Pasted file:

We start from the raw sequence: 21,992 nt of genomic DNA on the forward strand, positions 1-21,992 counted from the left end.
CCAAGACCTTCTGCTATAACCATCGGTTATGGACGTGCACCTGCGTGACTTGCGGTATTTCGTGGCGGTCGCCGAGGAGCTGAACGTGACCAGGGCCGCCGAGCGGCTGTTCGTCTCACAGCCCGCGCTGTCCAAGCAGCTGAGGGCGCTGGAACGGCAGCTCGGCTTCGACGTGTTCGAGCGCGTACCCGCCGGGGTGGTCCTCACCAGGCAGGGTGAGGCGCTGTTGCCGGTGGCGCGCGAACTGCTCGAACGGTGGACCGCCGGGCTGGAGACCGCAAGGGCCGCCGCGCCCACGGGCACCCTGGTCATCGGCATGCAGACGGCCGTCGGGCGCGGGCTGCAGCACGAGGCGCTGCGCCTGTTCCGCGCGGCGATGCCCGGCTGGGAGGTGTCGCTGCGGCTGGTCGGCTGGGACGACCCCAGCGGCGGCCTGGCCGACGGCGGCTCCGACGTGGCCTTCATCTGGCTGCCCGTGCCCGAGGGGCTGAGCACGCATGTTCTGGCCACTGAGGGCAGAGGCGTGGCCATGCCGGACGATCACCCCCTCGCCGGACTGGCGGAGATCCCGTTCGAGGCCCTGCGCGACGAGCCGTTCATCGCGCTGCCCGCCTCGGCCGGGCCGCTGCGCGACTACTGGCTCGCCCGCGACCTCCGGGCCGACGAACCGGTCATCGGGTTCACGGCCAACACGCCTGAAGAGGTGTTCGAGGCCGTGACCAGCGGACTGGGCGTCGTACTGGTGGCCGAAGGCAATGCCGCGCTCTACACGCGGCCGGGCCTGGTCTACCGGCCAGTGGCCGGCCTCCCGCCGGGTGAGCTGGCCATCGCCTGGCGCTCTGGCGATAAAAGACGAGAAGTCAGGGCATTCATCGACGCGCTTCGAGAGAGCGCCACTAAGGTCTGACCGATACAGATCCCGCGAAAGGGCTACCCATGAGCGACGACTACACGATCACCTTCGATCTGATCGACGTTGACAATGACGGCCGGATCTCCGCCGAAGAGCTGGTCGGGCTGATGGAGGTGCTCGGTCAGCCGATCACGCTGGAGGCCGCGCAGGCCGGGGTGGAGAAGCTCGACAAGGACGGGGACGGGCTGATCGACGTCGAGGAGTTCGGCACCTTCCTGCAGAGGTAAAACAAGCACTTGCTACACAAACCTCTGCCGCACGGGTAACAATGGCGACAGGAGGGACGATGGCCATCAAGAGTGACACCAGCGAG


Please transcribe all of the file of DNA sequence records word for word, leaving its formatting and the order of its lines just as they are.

We start from the raw sequence: 21,992 nt of genomic DNA on the forward strand, positions 1-21,992 counted from the left end.
CCAAGACCTTCTGCTATAACCATCGGTTATGGACGTGCACCTGCGTGACTTGCGGTATTTCGTGGCGGTCGCCGAGGAGCTGAACGTGACCAGGGCCGCCGAGCGGCTGTTCGTCTCACAGCCCGCGCTGTCCAAGCAGCTGAGGGCGCTGGAACGGCAGCTCGGCTTCGACGTGTTCGAGCGCGTACCCGCCGGGGTGGTCCTCACCAGGCAGGGTGAGGCGCTGTTGCCGGTGGCGCGCGAACTGCTCGAACGGTGGACCGCCGGGCTGGAGACCGCAAGGGCCGCCGCGCCCACGGGCACCCTGGTCATCGGCATGCAGACGGCCGTCGGGCGCGGGCTGCAGCACGAGGCGCTGCGCCTGTTCCGCGCGGCGATGCCCGGCTGGGAGGTGTCGCTGCGGCTGGTCGGCTGGGACGACCCCAGCGGCGGCCTGGCCGACGGCGGCTCCGACGTGGCCTTCATCTGGCTGCCCGTGCCCGAGGGGCTGAGCACGCATGTTCTGGCCACTGAGGGCAGAGGCGTGGCCATGCCGGACGATCACCCCCTCGCCGGACTGGCGGAGATCCCGTTCGAGGCCCTGCGCGACGAGCCGTTCATCGCGCTGCCCGCCTCGGCCGGGCCGCTGCGCGACTACTGGCTCGCCCGCGACCTCCGGGCCGACGAACCGGTCATCGGGTTCACGGCCAACACGCCTGAAGAGGTGTTCGAGGCCGTGACCAGCGGACTGGGCGTCGTACTGGTGGCCGAAGGCAATGCCGCGCTCTACACGCGGCCGGGCCTGGTCTACCGGCCAGTGGCCGGCCTCCCGCCGGGTGAGCTGGCCATCGCCTGGCGCTCTGGCGATAAAAGACGAGAAGTCAGGGCATTCATCGACGCGCTTCGAGAGAGCGCCACTAAGGTCTGACCGATACAGATCCCGCGAAAGGGCTACCCATGAGCGACGACTACACGATCACCTTCGATCTGATCGACGTTGACAATGACGGCCGGATCTCCGCCGAAGAGCTGGTCGGGCTGATGGAGGTGCTCGGTCAGCCGATCACGCTGGAGGCCGCGCAGGCCGGGGTGGAGAAGCTCGACAAGGACGGGGACGGGCTGATCGACGTCGAGGAGTTCGGCACCTTCCTGCAGAGGTAAAACAAGCACTTGCTACACAAACCTCTGCCGCACGGGTAACAATGGCGACAGGAGGGACGATGGCCATCAAGAGTGACACCAGCGAG